LIV Golf: How to watch on TV, schedule details and the players involved
Open champion Cameron Smith, the current world No 2, has been unveiled as one of the six latest recruits to the Saudi Arabia-backed LIV Golf Series.
As reported by Telegraph Sport earlier this month, Smith has agreed a huge nine-figure sum worth more than $100 million to join the rebel series, which will rule him out of future PGA Tour events as soon as he tees it up at this week’s third invitational in Boston.
Smith will be joined by the 23-year-old Chilean, Joaquin Niemann, stealing one of the game’s most exciting young players from under the noses of Tiger Woods and Rory McIlroy.
The capture of Niemann – the highest-ranked player in the world aged under 25 – will cause most raised eyebrows in the locker room because the Chilean was part of last week’s elite players meeting, featuring 23 players fronted by Woods and McIlroy, that forced the PGA Tour to put up an extra $100m in incentives a year and overhaul its schedule in favour of the top pros.
LIV Golf, whose eight events this year have a total payout of $255m, also said Australian Marc Leishman, India's Anirban Lahiri and Americans Harold Varner III and Cameron Tringale have agreed to join the series.
Which players have signed up?
Brooks Koepka, Duston Johnson, Bryson DeChambeau and Phil Mickelson are perhaps the best-known names to have joined Greg Norman's breakaway league, but the capture of Open champion Smith is one of the biggest blows yet to the PGA Tour.
The 29-year-old Australian, who has been linked to LIV Golf for weeks, will make his debut on the controversial series at The International Golf Club outside Boston on Friday.
As our chief sports writer Oliver Brown writes:
[Smith's] signing is arguably the Saudis' most significant coup to date, and could represent a tipping point for the competition – a moment where a gilded freakshow turned into a sporting event which might demand the world's attention.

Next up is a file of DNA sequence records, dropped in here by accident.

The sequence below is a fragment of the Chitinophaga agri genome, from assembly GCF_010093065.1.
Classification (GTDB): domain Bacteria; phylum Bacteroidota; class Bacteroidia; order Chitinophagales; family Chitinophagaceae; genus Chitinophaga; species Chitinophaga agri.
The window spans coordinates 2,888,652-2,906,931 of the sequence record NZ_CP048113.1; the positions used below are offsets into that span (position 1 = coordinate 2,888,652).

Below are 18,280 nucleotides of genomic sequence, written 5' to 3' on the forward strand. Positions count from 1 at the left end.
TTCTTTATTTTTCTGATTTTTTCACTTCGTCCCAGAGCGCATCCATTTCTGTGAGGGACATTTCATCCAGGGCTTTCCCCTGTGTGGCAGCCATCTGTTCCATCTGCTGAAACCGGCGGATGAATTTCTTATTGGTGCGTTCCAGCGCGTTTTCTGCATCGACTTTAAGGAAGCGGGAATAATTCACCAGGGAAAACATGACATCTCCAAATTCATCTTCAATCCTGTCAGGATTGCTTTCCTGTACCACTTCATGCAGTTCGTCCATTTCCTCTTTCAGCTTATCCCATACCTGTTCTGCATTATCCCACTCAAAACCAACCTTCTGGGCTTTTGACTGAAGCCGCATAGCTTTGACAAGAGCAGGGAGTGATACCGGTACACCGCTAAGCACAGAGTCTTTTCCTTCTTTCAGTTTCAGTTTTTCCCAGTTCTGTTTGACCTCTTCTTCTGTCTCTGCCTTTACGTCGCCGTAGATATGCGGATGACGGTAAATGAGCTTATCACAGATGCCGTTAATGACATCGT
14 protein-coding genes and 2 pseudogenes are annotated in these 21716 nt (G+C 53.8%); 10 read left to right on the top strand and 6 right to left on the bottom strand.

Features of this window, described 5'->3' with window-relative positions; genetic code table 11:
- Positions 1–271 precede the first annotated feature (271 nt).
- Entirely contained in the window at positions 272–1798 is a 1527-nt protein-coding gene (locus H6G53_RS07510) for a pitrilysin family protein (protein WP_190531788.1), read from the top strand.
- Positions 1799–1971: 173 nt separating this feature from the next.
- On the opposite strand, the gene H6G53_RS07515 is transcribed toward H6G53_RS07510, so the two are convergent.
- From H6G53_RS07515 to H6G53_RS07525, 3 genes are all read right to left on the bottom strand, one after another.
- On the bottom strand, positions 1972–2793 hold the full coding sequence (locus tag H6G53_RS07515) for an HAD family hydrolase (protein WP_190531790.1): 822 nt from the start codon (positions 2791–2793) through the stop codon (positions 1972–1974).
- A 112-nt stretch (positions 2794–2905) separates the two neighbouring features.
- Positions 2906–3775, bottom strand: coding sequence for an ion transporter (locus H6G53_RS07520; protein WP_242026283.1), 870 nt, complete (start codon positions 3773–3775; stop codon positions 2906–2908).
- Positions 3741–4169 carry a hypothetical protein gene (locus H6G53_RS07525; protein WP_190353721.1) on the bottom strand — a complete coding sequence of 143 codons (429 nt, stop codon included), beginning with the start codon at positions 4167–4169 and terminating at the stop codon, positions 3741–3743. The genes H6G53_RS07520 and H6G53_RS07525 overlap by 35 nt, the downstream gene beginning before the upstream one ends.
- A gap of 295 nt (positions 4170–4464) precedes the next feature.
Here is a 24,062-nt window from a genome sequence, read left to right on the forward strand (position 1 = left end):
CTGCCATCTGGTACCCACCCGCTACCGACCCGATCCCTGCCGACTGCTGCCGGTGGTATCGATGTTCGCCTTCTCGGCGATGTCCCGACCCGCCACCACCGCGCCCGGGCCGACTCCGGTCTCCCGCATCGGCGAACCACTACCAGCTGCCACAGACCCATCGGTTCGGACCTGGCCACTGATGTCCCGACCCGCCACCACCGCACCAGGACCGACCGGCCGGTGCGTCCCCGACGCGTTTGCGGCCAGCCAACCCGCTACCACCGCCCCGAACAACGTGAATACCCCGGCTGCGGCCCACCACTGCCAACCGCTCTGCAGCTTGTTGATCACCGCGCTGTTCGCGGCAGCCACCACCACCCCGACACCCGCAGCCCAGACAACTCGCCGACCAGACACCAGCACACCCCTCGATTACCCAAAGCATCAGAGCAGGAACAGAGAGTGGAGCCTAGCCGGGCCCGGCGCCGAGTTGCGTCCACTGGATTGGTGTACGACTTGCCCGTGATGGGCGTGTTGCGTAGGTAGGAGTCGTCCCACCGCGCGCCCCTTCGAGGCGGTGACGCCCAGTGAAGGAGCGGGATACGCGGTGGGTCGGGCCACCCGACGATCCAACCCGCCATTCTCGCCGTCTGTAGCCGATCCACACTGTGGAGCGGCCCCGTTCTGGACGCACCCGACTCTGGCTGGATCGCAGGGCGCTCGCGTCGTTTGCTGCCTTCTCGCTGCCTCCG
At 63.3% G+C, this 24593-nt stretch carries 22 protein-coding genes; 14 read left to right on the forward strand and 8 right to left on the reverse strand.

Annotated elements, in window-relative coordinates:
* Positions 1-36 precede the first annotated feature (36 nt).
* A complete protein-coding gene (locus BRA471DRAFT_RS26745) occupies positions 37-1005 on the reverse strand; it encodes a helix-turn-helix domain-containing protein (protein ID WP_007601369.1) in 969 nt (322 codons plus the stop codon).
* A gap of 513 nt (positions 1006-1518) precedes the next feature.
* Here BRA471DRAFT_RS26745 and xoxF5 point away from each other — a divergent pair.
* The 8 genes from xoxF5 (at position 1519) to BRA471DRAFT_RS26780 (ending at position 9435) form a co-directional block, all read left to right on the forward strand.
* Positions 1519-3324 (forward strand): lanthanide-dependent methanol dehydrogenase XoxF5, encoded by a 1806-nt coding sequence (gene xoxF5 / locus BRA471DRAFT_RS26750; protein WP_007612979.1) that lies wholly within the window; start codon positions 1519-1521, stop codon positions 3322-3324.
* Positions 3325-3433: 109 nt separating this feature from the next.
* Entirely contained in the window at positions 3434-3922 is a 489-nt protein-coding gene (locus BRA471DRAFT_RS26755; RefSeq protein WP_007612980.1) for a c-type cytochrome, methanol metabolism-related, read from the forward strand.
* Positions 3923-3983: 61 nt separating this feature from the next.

Where are the eight LIV Golf events?
The breakaway circuit began at the Centurion Club in Hertfordshire, with the second event won by Branden Grace in Portland, Oregon.
Henrik Stenson won the second US tournament, with one more event on the American swing before tournaments in Bangkok and Saudi Arabia, ending with the tour finale at Trump Doral in Miami at the end of October.
June 9-11: Centurion Golf Club, Hemel Hempstead – won by Charl Schwartzel
July 1-3: Pumpkin Ridge Golf Club, Portland, US – won by Branden Grace
July 29-31: Trump National Golf Club, New Jersey, US – won by Henrik Stenson
Sept 2-4: The International, Boston, US
Sept 16-18: Rich Harvest Farms, Chicago, US
Oct 7-9: Stonehill Golf Club, Bangkok, Thailand
Oct 14-16: Royal Greens Golf Club, Jeddah, Saudi Arabia
Oct 28-30: Team Championship, Trump Doral, Florida, US
What is the format?
The 48-man field will play across 12 teams of four players, which was determined by a draft.
The first seven regular season events will consist of three 54-hole events, with no cut and shotgun starts, while the final event will be a four-day team matchplay knockout.
LIV then plans 10 events in 2023 followed by "a full season" of 14 tournaments in 2024 and 2025.
What is the prize money?
LIV Golf says the total prize purse for its eight events "will reach an unprecedented $255 million" (£204m).
The first seven regular season events will have a prize pool of $25m (£20m), with the individual winner receiving $4m (£3.2m), the last-placed finisher collecting $120,000 (£96,000) and a team event dishing out $5m (£4m).
At the season-ending eighth event, teams will compete for a share of $50m (£40m) in prize money.
How to watch
Coverage is being streamed on the organisation's website as well as on YouTube and Facebook, with Arlo White anchoring a three-person broadcast booth.
Why is it controversial?
The Saudi-backed circuit is on a collision course with the two main Tours - the DP World Tour and PGA Tour - who have refused to grant permission to players to appear in the rebel events.
briefly re cap legal battles
Ian Poulter has successfully challenged the DP Tour's ban, meaning he was controversially reinstated in the Scottish Open, but there are expectations of more legal proceedings ahead.
LIV chief executive Norman has also been criticised for heading up the breakaway circuit, with its Saudi investors accused of "sportswashing" the country’s poor human rights record.
However, Norman said LIV Golf was "independent" and the Saudis were "not my bosses". The Australian told Sky Sports: "We [LIV Golf] are independent. I do not answer to Saudi Arabia. I can categorically tell you, that’s not the case. I do not answer to MBS."
What are the plans for next year?
In July, LIV confirmed that the 2023 schedule would be expanded to 14 events but insisted these would not clash with golf's major championships.
While the exact dates and locations are yet to be announced, LIV say they want to increase their footprint across North and Latin Americas, Asia, Australia, the Middle East and Europe.
The 48 players competing in each event will still be split into 12 four-man teams, and there will be continue to be no cut, 54 holes and a shotgun start.
There will be a combined prize pot of $405million (£332million).